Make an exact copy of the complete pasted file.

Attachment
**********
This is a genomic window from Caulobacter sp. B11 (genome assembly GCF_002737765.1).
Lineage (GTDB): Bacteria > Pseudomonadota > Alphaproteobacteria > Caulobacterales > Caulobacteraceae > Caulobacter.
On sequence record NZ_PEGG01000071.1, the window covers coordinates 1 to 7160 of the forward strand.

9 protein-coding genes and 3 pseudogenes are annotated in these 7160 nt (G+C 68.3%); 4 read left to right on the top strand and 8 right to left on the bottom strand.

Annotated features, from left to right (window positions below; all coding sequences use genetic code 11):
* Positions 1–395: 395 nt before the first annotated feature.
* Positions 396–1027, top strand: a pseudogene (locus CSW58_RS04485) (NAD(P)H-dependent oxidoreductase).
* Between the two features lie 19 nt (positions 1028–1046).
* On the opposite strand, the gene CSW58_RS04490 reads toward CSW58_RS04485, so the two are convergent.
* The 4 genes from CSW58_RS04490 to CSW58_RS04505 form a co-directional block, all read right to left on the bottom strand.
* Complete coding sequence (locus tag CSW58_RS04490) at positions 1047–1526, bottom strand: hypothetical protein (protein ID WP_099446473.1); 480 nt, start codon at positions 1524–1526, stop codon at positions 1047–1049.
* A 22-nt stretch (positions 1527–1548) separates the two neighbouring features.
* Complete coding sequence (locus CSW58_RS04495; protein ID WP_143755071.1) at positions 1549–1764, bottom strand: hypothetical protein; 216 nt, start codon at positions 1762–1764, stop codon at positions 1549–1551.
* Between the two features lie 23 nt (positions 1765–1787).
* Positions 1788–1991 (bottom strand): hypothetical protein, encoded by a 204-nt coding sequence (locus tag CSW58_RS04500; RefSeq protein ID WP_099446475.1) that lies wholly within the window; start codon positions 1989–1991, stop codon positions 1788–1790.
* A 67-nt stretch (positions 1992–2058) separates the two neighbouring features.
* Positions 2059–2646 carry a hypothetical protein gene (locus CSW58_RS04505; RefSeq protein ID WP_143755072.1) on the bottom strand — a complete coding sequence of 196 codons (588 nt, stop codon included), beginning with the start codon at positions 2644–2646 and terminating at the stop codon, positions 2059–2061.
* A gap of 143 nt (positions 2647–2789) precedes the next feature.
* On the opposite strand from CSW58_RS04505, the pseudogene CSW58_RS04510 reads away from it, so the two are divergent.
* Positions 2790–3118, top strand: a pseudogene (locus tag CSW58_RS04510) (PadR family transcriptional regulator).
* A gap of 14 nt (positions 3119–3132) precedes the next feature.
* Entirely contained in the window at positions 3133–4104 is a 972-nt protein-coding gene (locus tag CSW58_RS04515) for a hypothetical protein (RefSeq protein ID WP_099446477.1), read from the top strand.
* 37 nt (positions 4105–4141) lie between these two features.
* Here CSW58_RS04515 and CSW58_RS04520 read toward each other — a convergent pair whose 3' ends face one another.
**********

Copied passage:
This is a genomic window from Caulobacter sp. B11 (genome assembly GCF_002737765.1).
Lineage (GTDB): Bacteria > Pseudomonadota > Alphaproteobacteria > Caulobacterales > Caulobacteraceae > Caulobacter.
On sequence record NZ_PEGG01000071.1, the window covers coordinates 1 to 7160 of the forward strand.

9 protein-coding genes and 3 pseudogenes are annotated in these 7160 nt (G+C 68.3%); 4 read left to right on the top strand and 8 right to left on the bottom strand.

Annotated features, from left to right (window positions below; all coding sequences use genetic code 11):
* Positions 1–395: 395 nt before the first annotated feature.
* Positions 396–1027, top strand: a pseudogene (locus CSW58_RS04485) (NAD(P)H-dependent oxidoreductase).
* Between the two features lie 19 nt (positions 1028–1046).
* On the opposite strand, the gene CSW58_RS04490 reads toward CSW58_RS04485, so the two are convergent.
* The 4 genes from CSW58_RS04490 to CSW58_RS04505 form a co-directional block, all read right to left on the bottom strand.
* Complete coding sequence (locus tag CSW58_RS04490) at positions 1047–1526, bottom strand: hypothetical protein (protein ID WP_099446473.1); 480 nt, start codon at positions 1524–1526, stop codon at positions 1047–1049.
* A 22-nt stretch (positions 1527–1548) separates the two neighbouring features.
* Complete coding sequence (locus CSW58_RS04495; protein ID WP_143755071.1) at positions 1549–1764, bottom strand: hypothetical protein; 216 nt, start codon at positions 1762–1764, stop codon at positions 1549–1551.
* Between the two features lie 23 nt (positions 1765–1787).
* Positions 1788–1991 (bottom strand): hypothetical protein, encoded by a 204-nt coding sequence (locus tag CSW58_RS04500; RefSeq protein ID WP_099446475.1) that lies wholly within the window; start codon positions 1989–1991, stop codon positions 1788–1790.
* A 67-nt stretch (positions 1992–2058) separates the two neighbouring features.
* Positions 2059–2646 carry a hypothetical protein gene (locus CSW58_RS04505; RefSeq protein ID WP_143755072.1) on the bottom strand — a complete coding sequence of 196 codons (588 nt, stop codon included), beginning with the start codon at positions 2644–2646 and terminating at the stop codon, positions 2059–2061.
* A gap of 143 nt (positions 2647–2789) precedes the next feature.
* On the opposite strand from CSW58_RS04505, the pseudogene CSW58_RS04510 reads away from it, so the two are divergent.
* Positions 2790–3118, top strand: a pseudogene (locus tag CSW58_RS04510) (PadR family transcriptional regulator).
* A gap of 14 nt (positions 3119–3132) precedes the next feature.
* Entirely contained in the window at positions 3133–4104 is a 972-nt protein-coding gene (locus tag CSW58_RS04515) for a hypothetical protein (RefSeq protein ID WP_099446477.1), read from the top strand.
* 37 nt (positions 4105–4141) lie between these two features.
* Here CSW58_RS04515 and CSW58_RS04520 read toward each other — a convergent pair whose 3' ends face one another.